Security in Benghazi, the eastern Libyan city where four Americans were killed Sept. 11 in a terrorist attack on the U.S. Consulate, has decayed to the point where Westerners are fleeing, assassinations and kidnappings are rife and residents worry that U.S. drone strikes on jihadist targets are imminent.
The nomination of Sen. John F. Kerry as secretary of state prompted a frantic shuffle on Capitol Hill, where congressional sources now say Sen. Robert Menendez of New Jersey will replace the Massachusetts Democrat as chairman of the Foreign Relations Committee.
A Tunisian judge's decision to release the only man arrested in connection with the Sept. 11 terrorist attack on the U.S. Consulate in Benghazi, Libya, has angered congressional Republicans, with one lawmaker demanding that the U.S. cut off millions of dollars in aid to newly democratic Tunisia.
The State Department issued a new travel warning for Libya on Wednesday, citing "ongoing instability and violence" and strongly advising against all travel to the eastern city of Benghazi, where the U.S. Consulate was attacked by terrorists Sept. 11.
Republican critics say the State Department's internal report on the Sept. 11 terrorist attack on the U.S. Consulate in Benghazi, Libya, does not address questions about the military's actions and how Cabinet officials responded to the assault that night and why they misrepresented it afterward.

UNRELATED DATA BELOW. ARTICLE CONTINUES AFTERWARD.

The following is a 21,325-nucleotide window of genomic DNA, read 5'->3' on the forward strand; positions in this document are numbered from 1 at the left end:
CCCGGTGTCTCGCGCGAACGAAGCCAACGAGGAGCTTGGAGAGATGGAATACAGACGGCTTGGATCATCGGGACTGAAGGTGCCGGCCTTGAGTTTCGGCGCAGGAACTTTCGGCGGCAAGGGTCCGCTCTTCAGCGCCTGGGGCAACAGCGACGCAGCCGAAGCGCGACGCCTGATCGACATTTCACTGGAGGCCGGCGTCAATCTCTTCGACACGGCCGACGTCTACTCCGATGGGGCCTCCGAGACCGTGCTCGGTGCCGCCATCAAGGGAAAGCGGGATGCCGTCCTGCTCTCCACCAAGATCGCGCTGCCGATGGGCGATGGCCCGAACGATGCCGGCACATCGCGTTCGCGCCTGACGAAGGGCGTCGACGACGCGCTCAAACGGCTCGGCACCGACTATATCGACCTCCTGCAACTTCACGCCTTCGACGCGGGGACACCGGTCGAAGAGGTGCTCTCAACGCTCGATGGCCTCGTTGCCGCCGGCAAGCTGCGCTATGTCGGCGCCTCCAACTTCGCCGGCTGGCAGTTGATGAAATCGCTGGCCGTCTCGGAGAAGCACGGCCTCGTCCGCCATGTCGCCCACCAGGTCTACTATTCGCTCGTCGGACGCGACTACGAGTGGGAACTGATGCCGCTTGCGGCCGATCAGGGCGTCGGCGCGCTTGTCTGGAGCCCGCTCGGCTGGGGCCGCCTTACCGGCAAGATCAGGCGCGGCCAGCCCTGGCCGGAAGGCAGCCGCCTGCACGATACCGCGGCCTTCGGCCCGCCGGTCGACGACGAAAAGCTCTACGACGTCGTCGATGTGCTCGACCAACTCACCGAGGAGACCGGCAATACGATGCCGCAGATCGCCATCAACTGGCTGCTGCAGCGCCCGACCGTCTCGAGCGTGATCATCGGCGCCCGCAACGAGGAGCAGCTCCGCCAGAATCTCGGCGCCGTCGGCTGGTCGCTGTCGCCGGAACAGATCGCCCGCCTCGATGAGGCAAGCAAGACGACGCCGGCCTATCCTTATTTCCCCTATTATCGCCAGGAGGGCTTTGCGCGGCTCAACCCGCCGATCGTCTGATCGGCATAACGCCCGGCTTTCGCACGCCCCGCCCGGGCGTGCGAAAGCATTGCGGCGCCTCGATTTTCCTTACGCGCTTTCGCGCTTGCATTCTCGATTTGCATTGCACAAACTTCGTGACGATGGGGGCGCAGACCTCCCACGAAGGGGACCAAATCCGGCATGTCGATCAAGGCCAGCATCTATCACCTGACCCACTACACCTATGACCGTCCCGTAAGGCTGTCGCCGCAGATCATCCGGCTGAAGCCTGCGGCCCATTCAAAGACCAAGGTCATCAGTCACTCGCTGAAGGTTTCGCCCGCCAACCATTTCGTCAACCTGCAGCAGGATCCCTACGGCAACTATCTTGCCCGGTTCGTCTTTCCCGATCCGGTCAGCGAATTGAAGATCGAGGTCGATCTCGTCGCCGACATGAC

Congressional hearings on the Sept. 11 terrorist attack on the U.S. Consulate in Benghazi, Libya, fell into partisan bickering Thursday, with Democrats blaming the incident on a lack of security funding and Republicans accusing the State Department of misspending the funds it has received.
Key Republican lawmakers on Wednesday embraced the findings of the State Department's internal inquiry into the Sept. 11 terrorist attack on the U.S. Consulate in Benghazi, Libya, even though its long-awaited report stopped short of probing questions of an Obama administration cover-up in the attack's aftermath.
An independent panel charged with investigating the deadly Sept. 11 attack in Libya that killed a U.S. ambassador and three other Americans has concluded that systematic management failures at the State Department led to inadequate security that left the diplomatic mission vulnerable.
An independent investigation into the deadly Sept. 11 attack in Libya that killed a U.S. ambassador and three other Americans concluded that the State Department suffered from "systematic failures" in leadership and security that left the consulate vulnerable to a terrorist attack in the unstable city of Benghazi.